Check out the links below to view the River Raisin Legacy Project documentary and shorts to learn more about the ongoing conservation and restoration efforts.


Documentary Poster
Our documentary has been featured in several national film festivals, including the Wildlife Conservation Film Festival in New York City, as well as local festivals like the Thunder Bay International Film Festival in Alpena, Michigan.

The City of Monroe, Michigan, Commission on the Environment and Water Quality (COTE) mini documentary film, detailing the extensive remediation cleanup work, habitat restoration and recreational enhancements that have taken place in the River Raisin over the past two decades.

Filmed over the course of 2018, the eleven minute video documents the recent work on the River Raisin to de-list it as an Area of Concern (AOC), which includes removal of dams, installation of fish passages, and reinvigoration of the natural environment.

It features interviews with Jon Allan, Director of the Michigan Office of the Great Lakes (OGL), Department of Environmental Quality (DEQ); Mark Tuchman, Environmental Scientist with the United States Environmental Protection Agency (US EPA); Scott Cieniawski, Section Chief US EPA, Great Lakes National Program Office; Michelle Selzer, Lake Erie Coordinator, MOGL; as well as local citizens Dan Stefanski and Richard Micka – longtime champions of the River Raisin come-back, members of the River Raisin Public Advisory Council and COTE. Made possible by funding through the Great Lakes Restoration Initiative administered by the Michigan Areas of Concern Program, Office of the Great Lakes, Department of Environmental Quality, Michigan Department of Natural Resources, and the Environmental Protection Agency.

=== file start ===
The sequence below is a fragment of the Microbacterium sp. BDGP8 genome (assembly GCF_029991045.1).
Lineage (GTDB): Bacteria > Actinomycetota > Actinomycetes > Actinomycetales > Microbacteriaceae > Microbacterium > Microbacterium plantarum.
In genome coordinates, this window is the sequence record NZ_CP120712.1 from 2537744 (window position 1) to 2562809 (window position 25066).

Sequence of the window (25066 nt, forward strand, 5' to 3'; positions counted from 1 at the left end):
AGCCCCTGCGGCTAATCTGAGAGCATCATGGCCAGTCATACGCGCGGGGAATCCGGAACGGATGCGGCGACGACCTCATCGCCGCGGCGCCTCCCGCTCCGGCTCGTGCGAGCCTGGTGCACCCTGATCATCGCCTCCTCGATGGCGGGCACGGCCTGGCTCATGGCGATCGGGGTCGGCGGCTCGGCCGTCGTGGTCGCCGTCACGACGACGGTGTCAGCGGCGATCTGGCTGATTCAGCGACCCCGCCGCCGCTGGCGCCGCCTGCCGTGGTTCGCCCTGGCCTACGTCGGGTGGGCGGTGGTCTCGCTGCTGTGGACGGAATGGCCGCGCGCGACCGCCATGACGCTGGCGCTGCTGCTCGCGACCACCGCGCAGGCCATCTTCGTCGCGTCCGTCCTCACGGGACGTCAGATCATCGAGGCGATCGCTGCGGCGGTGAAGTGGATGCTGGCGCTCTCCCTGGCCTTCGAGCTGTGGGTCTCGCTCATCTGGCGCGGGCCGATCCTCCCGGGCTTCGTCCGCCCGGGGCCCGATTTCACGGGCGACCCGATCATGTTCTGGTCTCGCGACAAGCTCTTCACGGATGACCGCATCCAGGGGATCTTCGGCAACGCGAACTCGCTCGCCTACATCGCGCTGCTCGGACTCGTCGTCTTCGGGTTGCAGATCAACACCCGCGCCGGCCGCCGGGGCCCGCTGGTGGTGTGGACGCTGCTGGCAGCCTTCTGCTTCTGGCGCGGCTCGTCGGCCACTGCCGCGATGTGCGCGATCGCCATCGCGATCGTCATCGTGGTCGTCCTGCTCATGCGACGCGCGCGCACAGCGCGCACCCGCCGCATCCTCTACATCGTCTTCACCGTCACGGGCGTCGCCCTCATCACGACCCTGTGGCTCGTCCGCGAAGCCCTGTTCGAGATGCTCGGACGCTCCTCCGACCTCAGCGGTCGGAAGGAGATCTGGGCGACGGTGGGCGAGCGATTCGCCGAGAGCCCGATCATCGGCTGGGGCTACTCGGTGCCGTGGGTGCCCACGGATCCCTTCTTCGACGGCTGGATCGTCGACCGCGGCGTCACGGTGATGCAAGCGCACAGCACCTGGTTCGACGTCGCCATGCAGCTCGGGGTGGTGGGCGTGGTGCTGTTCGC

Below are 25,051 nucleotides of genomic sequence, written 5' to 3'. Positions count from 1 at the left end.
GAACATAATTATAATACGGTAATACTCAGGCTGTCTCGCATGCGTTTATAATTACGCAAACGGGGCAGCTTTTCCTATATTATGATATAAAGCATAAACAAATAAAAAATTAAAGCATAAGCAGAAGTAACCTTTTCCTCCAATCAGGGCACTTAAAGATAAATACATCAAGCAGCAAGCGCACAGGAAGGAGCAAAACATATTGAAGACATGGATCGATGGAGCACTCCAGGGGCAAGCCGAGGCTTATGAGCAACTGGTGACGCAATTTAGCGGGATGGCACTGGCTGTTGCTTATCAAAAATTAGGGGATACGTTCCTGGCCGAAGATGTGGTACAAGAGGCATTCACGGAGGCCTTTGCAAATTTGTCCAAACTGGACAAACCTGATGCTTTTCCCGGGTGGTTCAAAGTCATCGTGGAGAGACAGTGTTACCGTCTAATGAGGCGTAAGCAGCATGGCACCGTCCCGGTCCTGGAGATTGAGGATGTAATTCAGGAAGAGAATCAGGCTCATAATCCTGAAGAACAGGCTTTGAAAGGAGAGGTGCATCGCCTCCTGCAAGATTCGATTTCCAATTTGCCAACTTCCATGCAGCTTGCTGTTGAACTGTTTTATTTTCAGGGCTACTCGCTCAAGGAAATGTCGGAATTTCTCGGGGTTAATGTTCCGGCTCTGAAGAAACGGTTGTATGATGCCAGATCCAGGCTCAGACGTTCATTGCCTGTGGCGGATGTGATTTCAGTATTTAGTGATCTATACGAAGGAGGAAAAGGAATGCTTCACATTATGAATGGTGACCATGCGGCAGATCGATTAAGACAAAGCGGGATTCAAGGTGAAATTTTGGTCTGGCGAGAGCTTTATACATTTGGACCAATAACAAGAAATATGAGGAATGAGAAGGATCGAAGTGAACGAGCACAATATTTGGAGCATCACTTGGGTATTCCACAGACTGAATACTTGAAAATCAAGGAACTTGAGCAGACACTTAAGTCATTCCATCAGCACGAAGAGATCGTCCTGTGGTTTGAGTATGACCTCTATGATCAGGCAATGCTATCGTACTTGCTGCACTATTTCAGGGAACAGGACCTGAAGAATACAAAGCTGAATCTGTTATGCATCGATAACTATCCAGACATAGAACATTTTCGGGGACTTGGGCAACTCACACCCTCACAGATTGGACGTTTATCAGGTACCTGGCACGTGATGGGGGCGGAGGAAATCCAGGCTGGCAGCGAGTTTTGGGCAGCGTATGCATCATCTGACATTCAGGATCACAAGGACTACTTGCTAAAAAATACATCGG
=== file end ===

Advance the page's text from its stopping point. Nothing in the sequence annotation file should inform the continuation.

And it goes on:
Through past grants, the COTE/City of Monroe and its partners have removed dams and created passages permitting fish to migrate, for the first time in over 80 years, a twenty-three mile stretch of the River.

The documentary showcases the relentless efforts of volunteers, staff and key stakeholders to restore the ecology and natural beauty, as well as the cultural and recreational value of this regional asset including fishing, kayaking, wildlife viewing and more. It is the hope of COTE that the film can serve as a model and inspiration to other AOCs and citizens, as well as local and regional stakeholders.


Our public service announcement and short video productions focus on the local and county wide effects of River Raisin conservation and restoration.